Adsorption capacity is increased with the increasing of solution pH from 2.1 to 5.6 and then starts to decrease with increasing pH as shown in Figure 7. At low pH adsorption capacity is low because of higher concentration of H+ ion in the solution which occupies the binding sites of adsorbent.
Effect of contact time on adsorption of lead ion onto CCRWSD is shown in Figure 8. It is observed that the rapid adsorption is taking place in first half an hour and thereafter rate of lead ion adsorption decreases. After some time period of adsorption surface sites are occupied by lead ion and adsorption process decreases.
It is found that adsorption capacity increases from 9.82 to 36.4 mg/g with the increase in initial lead ion concentration from 5 to 30 mg/L. At lower concentration maximum adsorption sites are available for adsorption of lead ion. On the other hand at higher concentration many lead ions left unabsorbed in the solution as the entire binding site get saturated by lead ion.
Adsorption capacity increases from 3.96 mg/g to 37 mg/g with the decreasing of adsorbent dose from 5 g/L to 0.25 g/L. As binding sites of adsorbent increase with the increasing adsorbent amount the removal percentage increases.
3.3. Adsorption Isotherms
In batch adsorption process, Langmuir, Freundlich, Temkin, and Dubinin-Radushkevich (D-R) isotherm models were utilized to describe the equilibrium data.
Langmuir adsorption isotherm  equation is expressed aswhere (mg/g) is the amount of lead adsorbed at equilibrium, (mg/L) is the equilibrium concentration of lead ion in solution, (L/mg) is the Langmuir constant, and (mg/g) is the maximum adsorption amount of lead ion per unit weight of adsorbent to form a complete monolayer on the surface bound at . The values of and are calculated from the slopes and intercepts of linear plots of / versus (Figure 9) and are illustrated in Table 1.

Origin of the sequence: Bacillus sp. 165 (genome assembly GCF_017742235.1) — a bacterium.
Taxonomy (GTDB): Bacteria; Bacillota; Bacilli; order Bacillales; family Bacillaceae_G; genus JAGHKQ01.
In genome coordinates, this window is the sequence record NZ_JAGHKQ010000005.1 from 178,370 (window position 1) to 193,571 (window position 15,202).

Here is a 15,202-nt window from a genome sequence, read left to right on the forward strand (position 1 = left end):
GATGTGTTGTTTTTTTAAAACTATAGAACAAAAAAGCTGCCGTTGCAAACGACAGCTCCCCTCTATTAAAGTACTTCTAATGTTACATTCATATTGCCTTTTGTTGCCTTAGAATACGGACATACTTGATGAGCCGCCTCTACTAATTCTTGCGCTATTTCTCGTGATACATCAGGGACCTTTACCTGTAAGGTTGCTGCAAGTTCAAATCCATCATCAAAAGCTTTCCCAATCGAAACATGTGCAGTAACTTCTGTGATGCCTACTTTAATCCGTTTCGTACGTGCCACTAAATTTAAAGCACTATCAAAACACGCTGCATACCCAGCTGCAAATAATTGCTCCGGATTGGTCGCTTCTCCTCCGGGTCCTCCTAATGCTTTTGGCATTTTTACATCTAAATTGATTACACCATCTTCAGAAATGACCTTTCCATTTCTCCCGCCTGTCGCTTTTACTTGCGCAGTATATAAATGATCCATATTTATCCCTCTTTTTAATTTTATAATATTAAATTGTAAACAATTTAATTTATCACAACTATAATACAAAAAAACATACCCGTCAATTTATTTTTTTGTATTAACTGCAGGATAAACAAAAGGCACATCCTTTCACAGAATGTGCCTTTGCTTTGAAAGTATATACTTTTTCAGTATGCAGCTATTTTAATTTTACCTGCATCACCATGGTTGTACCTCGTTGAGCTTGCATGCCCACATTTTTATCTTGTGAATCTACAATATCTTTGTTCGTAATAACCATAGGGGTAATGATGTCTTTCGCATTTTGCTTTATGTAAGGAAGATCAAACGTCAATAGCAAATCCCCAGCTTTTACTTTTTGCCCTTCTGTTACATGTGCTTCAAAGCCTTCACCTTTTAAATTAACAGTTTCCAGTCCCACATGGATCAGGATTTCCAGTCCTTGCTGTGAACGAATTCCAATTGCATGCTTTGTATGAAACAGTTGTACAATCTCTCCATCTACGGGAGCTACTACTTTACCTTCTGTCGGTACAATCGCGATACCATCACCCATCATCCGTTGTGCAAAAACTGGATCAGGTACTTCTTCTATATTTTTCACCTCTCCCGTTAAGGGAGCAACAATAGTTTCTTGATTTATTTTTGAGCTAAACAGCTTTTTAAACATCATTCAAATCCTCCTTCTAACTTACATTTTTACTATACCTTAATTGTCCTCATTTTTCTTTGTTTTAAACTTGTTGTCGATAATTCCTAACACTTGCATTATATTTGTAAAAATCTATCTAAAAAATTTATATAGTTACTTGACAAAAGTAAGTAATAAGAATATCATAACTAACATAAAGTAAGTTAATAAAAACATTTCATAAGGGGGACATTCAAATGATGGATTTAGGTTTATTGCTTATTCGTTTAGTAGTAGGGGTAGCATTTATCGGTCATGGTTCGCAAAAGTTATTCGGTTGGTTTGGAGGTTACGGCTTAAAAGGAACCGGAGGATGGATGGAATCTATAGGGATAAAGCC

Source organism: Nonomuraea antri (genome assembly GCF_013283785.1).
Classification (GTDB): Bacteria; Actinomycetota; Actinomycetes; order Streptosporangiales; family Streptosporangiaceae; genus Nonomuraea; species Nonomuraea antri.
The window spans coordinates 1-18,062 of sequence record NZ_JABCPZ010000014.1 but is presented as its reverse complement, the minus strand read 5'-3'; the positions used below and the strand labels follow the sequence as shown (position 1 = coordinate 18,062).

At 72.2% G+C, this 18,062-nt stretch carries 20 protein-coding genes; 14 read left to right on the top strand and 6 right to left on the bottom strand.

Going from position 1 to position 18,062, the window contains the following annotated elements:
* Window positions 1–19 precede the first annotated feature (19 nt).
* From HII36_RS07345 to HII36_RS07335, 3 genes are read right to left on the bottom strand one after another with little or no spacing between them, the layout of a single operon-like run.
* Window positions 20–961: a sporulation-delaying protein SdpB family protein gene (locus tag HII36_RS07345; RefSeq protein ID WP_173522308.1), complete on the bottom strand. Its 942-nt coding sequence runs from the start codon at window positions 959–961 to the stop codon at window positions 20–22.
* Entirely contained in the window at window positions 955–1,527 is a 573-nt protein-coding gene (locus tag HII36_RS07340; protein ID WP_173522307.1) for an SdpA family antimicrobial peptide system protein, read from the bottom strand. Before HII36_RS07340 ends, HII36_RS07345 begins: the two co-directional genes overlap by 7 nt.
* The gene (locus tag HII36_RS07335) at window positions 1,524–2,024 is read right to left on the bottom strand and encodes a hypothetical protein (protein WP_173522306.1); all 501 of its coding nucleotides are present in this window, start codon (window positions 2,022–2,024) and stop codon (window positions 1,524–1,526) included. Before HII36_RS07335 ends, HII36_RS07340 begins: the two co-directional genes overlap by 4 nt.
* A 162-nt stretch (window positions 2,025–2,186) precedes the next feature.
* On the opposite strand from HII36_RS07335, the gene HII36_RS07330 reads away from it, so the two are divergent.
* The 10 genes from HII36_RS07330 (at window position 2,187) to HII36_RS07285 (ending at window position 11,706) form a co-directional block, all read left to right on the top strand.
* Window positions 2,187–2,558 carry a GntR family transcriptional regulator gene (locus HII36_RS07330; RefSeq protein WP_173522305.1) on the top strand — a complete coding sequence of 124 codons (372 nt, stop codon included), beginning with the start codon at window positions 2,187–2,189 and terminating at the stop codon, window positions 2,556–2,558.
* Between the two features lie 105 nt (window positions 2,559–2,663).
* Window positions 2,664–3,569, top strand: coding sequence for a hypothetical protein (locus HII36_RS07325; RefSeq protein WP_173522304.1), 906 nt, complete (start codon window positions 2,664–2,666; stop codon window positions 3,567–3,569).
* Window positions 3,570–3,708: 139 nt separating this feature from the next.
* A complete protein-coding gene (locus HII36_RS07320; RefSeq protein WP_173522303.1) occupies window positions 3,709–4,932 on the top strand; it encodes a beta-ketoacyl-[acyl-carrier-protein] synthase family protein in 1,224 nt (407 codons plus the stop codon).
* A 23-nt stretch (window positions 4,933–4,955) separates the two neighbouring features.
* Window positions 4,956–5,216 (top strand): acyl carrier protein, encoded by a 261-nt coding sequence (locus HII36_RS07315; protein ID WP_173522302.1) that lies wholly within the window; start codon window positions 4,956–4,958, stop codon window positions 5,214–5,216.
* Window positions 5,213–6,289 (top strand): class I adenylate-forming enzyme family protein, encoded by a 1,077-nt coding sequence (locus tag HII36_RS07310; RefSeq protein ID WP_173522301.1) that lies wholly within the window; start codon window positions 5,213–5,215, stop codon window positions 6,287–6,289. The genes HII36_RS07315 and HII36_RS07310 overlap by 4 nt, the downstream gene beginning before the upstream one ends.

Langmuir isotherm can be checked by the value of (2)  as isotherm is irreversible (), favorable (), linear (), or unfavorable (): where (mg/L) and (L/mg) are denoted by initial concentration of lead ion and Langmuir constant. In experiment values are found to be 0.859–0.960 which indicates the favorable lead adsorption.
Linear form of the Freundlich isotherm is expressed as where and are known as Freundlich coefficients, (mg/g) is the amount of lead ion adsorbed, and (mg/L) is the concentration of lead solution at equilibrium. For applying Freundlich model, is plotted against / (Figure 10) which gives the value of and . The values of the Freundlich coefficients and the correlation coefficients are explained in Table 1. The value of is 2.44 for lead adsorption on CCRWSD. As the value of lies between 1 and 10, it can be concluded that Freundlich model is favorable for lead adsorption studies.